'Collective countermeasures' in the regime on State responsibility -- Conclusion -- Part III Regional and security organisations -- 9 The European Union -- Introduction -- The EU's stated commitment to RtoP -- The EU's capacities for RtoP -- The EU's implementation of RtoP -- Conclusion -- 10 The African Union -- Introduction -- The normative commitment of the African Union to the responsibility to protect -- The African Union institutional dimension of the responsibility to protect -- The African Union Assembly -- The African Peace and Security Architecture -- From Darfur to Libya: diplomatic intervention, interim measures and the AU's comparative advantage -- An incremental approach to deploying an intervention force: the Darfur case -- The politics of naming: the case of Libya -- A delicate balancing act: applying RtoP to a crisis situation while respecting sovereignty -- Conclusion -- 11 The Association of Southeast Asian Nations -- Introduction -- ASEAN and RtoP: an overview -- ASEAN frameworks for human rights and civilian protection -- ASEAN Intergovernmental Commission on Human Rights -- ASEAN Political Security Community -- ASEAN Regional Forum -- ASEAN and the 'practice' of RtoP -- Cyclone Nargis in Burma/Myanmar -- East Timor -- Maguindanao massacre -- Conclusion -- 12 The Organization of American States -- Introduction -- Human rights in the Organization of American States -- Sovereignty -- The security and democracy agenda in the Organization of American States -- Different views among OAS members -- Alternative and new approaches -- Non-indifference -- Responsibility while protecting -- Conclusions and the way forward -- 13 The Arab League -- Introduction -- The Arab League: origin, objectives, structure and limitations -- The Libyan crisis: background and regional and international response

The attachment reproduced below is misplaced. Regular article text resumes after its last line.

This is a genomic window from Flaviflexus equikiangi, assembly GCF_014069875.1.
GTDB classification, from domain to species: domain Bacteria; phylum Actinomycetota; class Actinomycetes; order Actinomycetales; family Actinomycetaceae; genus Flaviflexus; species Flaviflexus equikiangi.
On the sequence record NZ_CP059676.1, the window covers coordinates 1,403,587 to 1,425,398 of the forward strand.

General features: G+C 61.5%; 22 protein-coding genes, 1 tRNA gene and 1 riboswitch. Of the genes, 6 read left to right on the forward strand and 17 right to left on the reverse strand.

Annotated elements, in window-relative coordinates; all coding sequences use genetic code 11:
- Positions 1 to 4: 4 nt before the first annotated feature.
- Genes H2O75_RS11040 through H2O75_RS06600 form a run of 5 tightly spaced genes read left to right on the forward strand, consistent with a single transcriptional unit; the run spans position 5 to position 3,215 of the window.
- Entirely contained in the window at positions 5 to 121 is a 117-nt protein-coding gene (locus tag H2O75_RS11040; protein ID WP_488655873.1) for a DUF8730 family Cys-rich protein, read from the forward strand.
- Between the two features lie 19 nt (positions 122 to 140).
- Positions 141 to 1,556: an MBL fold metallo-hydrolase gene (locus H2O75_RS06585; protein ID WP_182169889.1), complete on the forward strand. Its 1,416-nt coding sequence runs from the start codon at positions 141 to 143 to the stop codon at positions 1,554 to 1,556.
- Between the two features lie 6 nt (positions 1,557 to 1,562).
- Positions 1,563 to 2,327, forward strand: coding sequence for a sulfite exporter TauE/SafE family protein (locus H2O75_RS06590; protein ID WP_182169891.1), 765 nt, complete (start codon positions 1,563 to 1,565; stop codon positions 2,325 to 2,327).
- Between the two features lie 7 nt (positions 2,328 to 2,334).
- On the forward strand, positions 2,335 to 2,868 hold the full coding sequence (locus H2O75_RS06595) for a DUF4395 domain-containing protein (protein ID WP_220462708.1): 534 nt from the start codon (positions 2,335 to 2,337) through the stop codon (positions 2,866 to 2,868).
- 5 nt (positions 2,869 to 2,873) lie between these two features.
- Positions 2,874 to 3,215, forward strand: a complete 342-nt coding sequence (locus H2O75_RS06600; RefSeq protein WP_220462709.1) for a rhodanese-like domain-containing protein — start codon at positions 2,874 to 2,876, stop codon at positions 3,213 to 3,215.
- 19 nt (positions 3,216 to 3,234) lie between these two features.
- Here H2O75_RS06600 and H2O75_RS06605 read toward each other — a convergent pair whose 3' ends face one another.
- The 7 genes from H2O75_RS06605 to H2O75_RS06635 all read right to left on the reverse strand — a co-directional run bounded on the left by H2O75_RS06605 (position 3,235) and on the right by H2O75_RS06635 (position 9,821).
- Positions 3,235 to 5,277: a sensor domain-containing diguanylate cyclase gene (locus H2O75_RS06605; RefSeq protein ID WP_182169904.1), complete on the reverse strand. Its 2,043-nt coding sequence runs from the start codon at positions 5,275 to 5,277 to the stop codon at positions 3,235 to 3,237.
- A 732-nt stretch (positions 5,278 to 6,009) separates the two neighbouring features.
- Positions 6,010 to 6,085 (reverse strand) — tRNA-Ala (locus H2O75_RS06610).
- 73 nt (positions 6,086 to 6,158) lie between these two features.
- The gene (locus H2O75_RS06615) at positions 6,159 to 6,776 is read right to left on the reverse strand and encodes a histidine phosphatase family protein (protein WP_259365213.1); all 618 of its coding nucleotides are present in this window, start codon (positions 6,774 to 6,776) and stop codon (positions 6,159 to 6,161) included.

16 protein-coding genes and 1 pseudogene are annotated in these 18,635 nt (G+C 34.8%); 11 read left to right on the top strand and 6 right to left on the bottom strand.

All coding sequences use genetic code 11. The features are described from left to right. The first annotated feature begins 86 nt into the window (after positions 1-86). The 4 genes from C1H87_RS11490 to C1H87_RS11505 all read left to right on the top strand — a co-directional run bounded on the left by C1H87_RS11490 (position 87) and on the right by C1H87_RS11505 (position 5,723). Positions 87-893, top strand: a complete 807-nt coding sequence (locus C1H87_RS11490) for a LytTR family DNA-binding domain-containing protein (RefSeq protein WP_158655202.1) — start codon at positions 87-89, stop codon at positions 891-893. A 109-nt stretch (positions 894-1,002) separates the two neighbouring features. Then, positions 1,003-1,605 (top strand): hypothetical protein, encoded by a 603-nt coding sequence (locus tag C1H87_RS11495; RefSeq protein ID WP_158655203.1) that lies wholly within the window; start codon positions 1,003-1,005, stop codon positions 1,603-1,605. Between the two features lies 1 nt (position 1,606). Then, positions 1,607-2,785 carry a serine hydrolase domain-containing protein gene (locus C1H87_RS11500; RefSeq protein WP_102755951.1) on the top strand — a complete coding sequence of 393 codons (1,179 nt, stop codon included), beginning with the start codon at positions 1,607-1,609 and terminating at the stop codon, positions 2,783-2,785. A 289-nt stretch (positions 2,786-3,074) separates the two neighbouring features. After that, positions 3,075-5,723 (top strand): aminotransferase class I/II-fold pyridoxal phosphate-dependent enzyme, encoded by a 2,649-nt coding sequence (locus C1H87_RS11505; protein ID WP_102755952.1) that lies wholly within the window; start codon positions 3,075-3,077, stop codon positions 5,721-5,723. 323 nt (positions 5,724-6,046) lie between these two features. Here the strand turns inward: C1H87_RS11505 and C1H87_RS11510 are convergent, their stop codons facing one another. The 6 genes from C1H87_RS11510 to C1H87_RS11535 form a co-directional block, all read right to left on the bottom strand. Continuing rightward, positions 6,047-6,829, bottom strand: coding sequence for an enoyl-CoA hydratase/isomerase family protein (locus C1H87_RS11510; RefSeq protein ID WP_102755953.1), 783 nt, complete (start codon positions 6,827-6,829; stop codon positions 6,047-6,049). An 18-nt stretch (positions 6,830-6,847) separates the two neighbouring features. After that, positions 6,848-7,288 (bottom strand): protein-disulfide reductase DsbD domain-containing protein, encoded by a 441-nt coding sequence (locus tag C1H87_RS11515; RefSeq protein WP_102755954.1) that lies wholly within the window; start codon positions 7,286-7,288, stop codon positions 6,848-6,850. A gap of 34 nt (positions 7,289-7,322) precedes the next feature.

The role of the Arab League in supporting Security Council Resolution 1973 -- Support for the no-fly zone over Libya and democratic transition -- From Libya to Syria: can RtoP survive? -- The role of the Arab League in Syria -- The Arab League's sanctions on Syria -- The Arab League's Protocol for Syria -- The future of RtoP in Syria -- Concluding remarks -- 14 The Organization for Security and Co-operation in Europe -- Introduction -- Setting the stage for discussion of the CSCE/OSCE-RtoP nexus: the 3 Pillar Framework (3PF) -- The CSCE/OSCE: a major institutional representation of Pillar 3 -- The CSCE: basic institutional structure -- Human rights: the human dimension -- Ending the Cold War: the Paris Summit -- The Conflict Prevention Centre (CPC) -- Mandatory OSCE rapporteur missions and consensus-minus-one decision-making -- The pièce de résistance of the CSCE/OSCE: the High Commissioner on National Minorities (HCNM) -- The Code of Conduct on Politico-Military Aspects of Security -- The platform for cooperative security and the Rapid Expert Assistance and Co-operation Teams (REACT) -- The Russian challenge: reforming the OSCE -- The CSCE/OSCE-RtoP nexus: interim observations -- The new European peace and security system (NEPSS) -- The wisdom of CSCE/OSCE practitioners as predictors of things to come -- The 1993 CSCE survey -- The 1997 OSCE survey -- The 1999 OSCE survey -- The 2004 OSCE survey -- Comparisons across the four surveys -- Conclusion -- 15 The North Atlantic Treaty Organization -- Introduction -- NATO structure and function -- NATO strategy and policy -- The mode of military action -- Best practices in NATO operations -- Training -- Rules of engagement -- Claims -- Planning and staff processes -- Conclusion -- Part IV International courts and tribunals -- 16 The International Court of Justice -- Introduction